Recently, we were experiencing major performance problems with loading documents from the database. Profiling did not isolate a single cause; everything (including unrelated, background operations) seemed slow. So, we started logging garbage collection, and found that we were collecting garbage at a rate of 20GB/min!
Profiling revealed that the worst offender, by far, was
OracleStatement.prepareAccessors(). Interestingly, it only caused a problem when our result set included a LOB. For such queries, it allocates a 1MB object, regardless of whether the query returned any results at all.
Google searches revealed others who saw similar problems when accessing LOBs, but no solutions other than upgrading or changing drivers. We were already using the latest Oracle JDBC driver, and reverting to earlier drivers did not help. Switching drivers did solve the problem; however, pushing the change to production would require extensive testing to ensure that we were not trading in one problem for another (or more).
I was about to start conducting these tests when John discovered that we were setting the OracleConnection parameter “defaultRowPrefetch” to 1000. This parameter determines how many rows are pulled back from the database on each round-trip, and increasing this value from its default of 10 will normally yield a performance gain. As an experiment, I set the value to 1, and re-profiled memory allocation. The amount of memory allocated by OracleStatement.prepareAccessors() decreased by about three orders of magnitude. Thus, it appears that when a query can return a LOB, Oracle’s JDBC driver allocates approximately “rowPrefetch” KB of memory, even when zero rows are returned.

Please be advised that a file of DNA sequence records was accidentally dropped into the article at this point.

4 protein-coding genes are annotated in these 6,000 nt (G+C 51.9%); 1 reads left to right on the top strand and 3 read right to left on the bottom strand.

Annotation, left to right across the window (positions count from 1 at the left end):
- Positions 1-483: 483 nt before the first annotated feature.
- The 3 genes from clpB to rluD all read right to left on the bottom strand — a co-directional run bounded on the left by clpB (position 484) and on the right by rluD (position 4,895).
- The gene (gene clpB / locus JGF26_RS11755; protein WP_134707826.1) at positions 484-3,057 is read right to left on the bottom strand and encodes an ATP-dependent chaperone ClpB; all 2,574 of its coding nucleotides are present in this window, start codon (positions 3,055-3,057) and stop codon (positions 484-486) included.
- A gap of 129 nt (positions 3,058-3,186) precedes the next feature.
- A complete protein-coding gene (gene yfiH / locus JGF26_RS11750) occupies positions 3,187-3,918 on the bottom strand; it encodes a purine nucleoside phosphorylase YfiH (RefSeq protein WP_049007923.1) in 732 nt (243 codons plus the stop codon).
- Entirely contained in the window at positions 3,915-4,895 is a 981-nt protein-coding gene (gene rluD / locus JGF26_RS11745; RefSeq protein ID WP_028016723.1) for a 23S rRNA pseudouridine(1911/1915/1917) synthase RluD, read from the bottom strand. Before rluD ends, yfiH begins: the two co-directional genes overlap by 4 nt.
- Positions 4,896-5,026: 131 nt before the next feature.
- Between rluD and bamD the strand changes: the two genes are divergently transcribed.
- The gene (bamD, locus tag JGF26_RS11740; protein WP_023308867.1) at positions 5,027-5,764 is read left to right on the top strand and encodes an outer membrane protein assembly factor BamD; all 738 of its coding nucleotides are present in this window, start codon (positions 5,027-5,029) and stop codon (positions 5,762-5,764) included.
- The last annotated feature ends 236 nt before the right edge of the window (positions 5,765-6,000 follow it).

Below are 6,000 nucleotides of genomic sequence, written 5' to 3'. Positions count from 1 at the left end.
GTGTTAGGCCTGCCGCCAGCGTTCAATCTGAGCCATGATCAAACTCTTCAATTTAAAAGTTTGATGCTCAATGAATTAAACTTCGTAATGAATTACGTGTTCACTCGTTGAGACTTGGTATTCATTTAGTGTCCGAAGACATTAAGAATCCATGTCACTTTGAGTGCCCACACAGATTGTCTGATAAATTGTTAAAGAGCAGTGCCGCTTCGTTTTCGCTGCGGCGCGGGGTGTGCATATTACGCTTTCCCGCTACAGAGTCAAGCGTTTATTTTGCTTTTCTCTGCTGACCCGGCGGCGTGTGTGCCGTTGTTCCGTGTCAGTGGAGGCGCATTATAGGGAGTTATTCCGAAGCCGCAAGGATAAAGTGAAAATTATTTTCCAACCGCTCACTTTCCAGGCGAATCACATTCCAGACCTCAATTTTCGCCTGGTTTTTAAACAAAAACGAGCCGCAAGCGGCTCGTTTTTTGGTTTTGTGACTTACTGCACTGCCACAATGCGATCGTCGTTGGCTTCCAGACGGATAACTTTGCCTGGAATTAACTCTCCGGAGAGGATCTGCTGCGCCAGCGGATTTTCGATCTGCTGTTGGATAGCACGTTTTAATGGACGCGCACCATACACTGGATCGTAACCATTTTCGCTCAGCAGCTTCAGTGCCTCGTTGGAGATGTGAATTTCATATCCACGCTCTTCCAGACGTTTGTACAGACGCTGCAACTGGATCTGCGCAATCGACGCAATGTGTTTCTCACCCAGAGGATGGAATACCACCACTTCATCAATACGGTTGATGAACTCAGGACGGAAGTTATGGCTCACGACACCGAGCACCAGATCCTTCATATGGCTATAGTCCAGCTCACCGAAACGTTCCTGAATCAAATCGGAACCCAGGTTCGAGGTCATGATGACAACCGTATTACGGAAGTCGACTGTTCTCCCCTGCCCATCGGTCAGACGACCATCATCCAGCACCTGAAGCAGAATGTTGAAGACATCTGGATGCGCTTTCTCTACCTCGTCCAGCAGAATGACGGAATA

Returning the “defaultRowPrefetch” parameter to 10 did rid us of our garbage collection problems. However, because this is a global setting, reverting it reduced the performance of many other queries which returned many rows with no LOBs. The prospect of setting “rowPrefetch” on a per-query basis was unappetizing, to say the least, but the performance loss was significant. In the end, we altered how we retrieve rows from the database so that the fetch size geometrically increases as we pull results back from the database.
Specifically, the first batch we retrieve contains at most 10 rows, after which we increase the batch size to 20. Once we’ve retrieved 20 more rows, we increase the fetch size to 40, and so on. In this way, we never allocate large amounts of memory for queries which return few (or no) results, but we still quickly ramp up to a large fetch size.
For large queries which returned no LOBs, this solution is still slower than when “defaultRowPrefetch” was 1000. However, the slowdown on those queries was minor, overall system performance was substantially improved, and, importantly, the changes did not require any per-query tuning.